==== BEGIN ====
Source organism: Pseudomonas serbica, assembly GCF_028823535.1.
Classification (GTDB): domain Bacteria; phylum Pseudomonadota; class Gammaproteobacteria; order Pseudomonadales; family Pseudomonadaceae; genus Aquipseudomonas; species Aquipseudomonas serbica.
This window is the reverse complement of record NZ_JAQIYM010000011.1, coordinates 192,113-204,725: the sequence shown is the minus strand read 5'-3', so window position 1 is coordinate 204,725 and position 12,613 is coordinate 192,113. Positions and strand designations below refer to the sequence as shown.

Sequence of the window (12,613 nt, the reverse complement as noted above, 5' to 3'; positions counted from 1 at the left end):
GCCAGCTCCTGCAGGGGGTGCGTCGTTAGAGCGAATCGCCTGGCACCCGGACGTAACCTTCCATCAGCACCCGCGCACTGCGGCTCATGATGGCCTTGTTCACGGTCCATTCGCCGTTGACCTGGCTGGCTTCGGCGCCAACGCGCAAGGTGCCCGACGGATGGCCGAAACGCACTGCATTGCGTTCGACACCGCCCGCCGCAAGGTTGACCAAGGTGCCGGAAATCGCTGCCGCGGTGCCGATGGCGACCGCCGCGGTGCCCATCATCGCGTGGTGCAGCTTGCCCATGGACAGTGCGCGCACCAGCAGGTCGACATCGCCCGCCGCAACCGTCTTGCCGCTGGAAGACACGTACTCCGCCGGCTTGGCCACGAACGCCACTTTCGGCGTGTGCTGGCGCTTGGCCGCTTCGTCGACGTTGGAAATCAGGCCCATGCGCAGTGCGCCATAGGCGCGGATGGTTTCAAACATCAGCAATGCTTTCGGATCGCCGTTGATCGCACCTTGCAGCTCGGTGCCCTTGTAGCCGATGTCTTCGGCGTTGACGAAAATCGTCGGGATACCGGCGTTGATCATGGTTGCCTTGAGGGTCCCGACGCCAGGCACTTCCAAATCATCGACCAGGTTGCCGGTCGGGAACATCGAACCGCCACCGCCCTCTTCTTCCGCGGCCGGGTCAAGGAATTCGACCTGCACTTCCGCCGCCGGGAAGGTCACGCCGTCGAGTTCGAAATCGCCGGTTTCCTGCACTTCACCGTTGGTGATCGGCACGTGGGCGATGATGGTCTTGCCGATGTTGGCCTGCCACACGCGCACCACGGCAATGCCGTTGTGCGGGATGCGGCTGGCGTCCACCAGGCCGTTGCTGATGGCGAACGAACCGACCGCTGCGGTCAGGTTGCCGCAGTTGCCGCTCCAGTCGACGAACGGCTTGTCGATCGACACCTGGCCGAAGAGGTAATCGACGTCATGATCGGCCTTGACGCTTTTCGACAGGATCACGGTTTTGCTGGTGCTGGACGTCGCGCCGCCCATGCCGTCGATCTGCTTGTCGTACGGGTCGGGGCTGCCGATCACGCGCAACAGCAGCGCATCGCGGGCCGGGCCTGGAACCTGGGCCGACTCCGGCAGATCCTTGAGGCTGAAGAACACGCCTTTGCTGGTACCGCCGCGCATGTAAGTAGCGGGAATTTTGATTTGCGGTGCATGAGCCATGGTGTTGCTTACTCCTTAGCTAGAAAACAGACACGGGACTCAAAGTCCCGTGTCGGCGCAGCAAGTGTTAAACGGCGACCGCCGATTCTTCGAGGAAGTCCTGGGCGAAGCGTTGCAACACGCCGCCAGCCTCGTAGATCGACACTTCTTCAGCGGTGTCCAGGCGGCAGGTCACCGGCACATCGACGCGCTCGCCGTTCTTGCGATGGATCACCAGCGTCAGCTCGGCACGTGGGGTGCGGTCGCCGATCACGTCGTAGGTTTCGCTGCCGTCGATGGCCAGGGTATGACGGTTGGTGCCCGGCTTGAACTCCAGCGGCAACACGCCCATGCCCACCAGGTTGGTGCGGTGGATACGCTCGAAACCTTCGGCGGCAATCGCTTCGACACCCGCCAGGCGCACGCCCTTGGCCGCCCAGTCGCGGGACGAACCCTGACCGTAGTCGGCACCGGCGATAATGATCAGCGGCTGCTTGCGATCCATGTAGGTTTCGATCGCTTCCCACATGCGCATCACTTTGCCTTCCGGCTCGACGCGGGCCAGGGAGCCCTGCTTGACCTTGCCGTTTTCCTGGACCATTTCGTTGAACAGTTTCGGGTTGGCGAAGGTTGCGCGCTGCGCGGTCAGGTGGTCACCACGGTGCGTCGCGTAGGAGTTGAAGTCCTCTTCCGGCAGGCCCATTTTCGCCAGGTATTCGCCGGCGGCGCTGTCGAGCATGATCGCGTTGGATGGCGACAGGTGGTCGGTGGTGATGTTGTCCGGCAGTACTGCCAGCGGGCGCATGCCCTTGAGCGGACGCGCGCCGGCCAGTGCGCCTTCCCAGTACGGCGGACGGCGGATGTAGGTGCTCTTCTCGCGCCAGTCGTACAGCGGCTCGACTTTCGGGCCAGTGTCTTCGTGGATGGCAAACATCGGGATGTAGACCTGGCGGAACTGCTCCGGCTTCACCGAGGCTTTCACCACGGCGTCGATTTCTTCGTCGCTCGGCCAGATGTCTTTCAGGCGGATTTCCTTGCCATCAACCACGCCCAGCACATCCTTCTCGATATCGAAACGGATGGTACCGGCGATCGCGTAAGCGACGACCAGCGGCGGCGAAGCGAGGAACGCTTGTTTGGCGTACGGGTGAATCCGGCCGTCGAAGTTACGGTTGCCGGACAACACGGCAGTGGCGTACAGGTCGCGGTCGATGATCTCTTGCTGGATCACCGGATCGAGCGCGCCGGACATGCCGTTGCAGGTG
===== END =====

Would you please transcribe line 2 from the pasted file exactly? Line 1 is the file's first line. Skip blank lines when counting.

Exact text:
Classification (GTDB): domain Bacteria; phylum Pseudomonadota; class Gammaproteobacteria; order Pseudomonadales; family Pseudomonadaceae; genus Aquipseudomonas; species Aquipseudomonas serbica.